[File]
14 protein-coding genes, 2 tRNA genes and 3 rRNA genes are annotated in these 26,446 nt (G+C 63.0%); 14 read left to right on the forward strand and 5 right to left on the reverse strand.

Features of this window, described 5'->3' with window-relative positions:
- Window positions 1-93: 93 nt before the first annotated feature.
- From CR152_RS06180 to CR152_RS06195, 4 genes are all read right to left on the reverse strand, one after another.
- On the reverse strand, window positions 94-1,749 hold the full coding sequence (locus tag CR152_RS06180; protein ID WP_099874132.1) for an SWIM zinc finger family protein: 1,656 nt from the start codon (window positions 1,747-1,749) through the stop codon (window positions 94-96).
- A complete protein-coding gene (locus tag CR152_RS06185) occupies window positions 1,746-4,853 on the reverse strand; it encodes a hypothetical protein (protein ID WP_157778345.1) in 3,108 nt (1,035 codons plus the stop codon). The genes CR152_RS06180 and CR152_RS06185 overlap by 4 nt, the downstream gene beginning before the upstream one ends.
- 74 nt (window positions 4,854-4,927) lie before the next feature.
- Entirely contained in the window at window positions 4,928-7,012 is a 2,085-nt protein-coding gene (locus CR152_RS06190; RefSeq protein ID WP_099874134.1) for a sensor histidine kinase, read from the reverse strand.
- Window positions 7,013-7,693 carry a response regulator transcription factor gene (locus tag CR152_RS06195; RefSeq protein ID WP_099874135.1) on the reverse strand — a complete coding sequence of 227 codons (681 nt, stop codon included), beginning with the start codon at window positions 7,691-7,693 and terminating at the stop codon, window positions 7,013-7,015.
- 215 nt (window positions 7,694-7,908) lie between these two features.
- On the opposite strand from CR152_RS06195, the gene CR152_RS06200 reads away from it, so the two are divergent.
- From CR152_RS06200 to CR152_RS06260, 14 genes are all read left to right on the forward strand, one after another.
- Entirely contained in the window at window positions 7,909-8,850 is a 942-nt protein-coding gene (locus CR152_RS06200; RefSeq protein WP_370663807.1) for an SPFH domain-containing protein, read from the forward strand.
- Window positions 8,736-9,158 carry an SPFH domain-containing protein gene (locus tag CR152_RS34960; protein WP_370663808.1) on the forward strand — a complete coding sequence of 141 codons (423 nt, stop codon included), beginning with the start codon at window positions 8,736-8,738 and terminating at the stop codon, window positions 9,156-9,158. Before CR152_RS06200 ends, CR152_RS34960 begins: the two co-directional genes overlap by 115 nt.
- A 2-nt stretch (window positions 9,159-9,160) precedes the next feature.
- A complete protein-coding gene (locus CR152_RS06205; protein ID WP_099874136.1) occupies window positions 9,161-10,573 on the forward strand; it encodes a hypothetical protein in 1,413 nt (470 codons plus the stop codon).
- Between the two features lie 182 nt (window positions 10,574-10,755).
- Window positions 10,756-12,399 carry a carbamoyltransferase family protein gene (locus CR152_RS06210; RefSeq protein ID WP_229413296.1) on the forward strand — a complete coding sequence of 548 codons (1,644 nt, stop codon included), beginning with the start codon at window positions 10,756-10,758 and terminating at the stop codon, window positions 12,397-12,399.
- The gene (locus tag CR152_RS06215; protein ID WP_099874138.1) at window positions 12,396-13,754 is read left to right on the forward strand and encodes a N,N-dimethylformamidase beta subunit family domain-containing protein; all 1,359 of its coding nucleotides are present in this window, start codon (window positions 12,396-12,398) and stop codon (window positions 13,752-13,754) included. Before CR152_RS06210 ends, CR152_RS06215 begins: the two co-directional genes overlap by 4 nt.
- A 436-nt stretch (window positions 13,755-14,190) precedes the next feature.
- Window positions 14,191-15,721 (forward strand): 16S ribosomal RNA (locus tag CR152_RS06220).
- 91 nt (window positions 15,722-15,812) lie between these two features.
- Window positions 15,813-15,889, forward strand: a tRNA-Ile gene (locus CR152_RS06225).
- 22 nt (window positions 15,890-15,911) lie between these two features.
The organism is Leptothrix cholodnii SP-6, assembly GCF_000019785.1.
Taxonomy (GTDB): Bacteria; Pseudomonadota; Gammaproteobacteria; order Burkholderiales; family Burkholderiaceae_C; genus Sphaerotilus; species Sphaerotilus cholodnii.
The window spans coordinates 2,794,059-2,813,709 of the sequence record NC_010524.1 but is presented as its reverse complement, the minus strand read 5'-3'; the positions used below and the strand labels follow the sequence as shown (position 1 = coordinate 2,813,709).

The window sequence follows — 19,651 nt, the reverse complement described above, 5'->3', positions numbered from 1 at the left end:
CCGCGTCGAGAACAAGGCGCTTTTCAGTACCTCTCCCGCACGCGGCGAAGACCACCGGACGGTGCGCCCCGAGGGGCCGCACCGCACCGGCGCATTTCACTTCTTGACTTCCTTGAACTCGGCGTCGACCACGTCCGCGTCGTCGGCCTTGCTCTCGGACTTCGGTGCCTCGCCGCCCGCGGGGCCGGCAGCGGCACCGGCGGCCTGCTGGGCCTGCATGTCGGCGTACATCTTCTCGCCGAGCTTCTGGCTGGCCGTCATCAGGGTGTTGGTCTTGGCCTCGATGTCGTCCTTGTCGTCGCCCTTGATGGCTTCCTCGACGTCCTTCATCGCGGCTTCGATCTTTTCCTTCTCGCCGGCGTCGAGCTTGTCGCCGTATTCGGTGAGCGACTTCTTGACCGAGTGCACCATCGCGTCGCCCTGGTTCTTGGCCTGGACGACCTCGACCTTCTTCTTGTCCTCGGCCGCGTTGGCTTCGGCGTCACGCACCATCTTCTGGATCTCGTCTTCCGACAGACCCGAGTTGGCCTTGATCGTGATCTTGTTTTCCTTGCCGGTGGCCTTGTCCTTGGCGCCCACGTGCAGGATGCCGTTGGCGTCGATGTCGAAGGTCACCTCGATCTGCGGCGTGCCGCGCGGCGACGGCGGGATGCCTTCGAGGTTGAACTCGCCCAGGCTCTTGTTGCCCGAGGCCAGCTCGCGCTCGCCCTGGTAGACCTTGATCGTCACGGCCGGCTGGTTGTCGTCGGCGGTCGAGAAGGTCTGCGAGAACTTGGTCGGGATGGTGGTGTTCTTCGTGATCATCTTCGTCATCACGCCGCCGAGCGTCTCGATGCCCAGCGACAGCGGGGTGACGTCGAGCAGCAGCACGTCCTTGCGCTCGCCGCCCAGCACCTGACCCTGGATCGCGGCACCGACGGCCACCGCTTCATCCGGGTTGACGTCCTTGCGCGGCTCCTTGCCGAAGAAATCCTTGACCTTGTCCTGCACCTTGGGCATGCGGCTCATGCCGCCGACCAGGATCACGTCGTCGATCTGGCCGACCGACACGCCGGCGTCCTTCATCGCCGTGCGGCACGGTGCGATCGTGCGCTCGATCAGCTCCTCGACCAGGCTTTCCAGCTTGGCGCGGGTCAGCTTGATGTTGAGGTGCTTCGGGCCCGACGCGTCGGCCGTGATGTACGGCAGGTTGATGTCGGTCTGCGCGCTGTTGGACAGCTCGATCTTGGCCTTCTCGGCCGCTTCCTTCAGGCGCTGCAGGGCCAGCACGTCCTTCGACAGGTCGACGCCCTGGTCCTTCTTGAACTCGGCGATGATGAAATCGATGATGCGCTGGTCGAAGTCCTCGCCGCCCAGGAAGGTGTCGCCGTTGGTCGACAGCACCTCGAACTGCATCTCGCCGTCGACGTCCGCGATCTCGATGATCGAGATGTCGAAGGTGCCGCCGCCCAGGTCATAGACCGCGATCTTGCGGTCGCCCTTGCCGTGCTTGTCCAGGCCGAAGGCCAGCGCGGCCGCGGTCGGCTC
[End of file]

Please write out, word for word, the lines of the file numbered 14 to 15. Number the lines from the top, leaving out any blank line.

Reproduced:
- Window positions 8,736-9,158 carry an SPFH domain-containing protein gene (locus tag CR152_RS34960; protein WP_370663808.1) on the forward strand — a complete coding sequence of 141 codons (423 nt, stop codon included), beginning with the start codon at window positions 8,736-8,738 and terminating at the stop codon, window positions 9,156-9,158. Before CR152_RS06200 ends, CR152_RS34960 begins: the two co-directional genes overlap by 115 nt.
- A 2-nt stretch (window positions 9,159-9,160) precedes the next feature.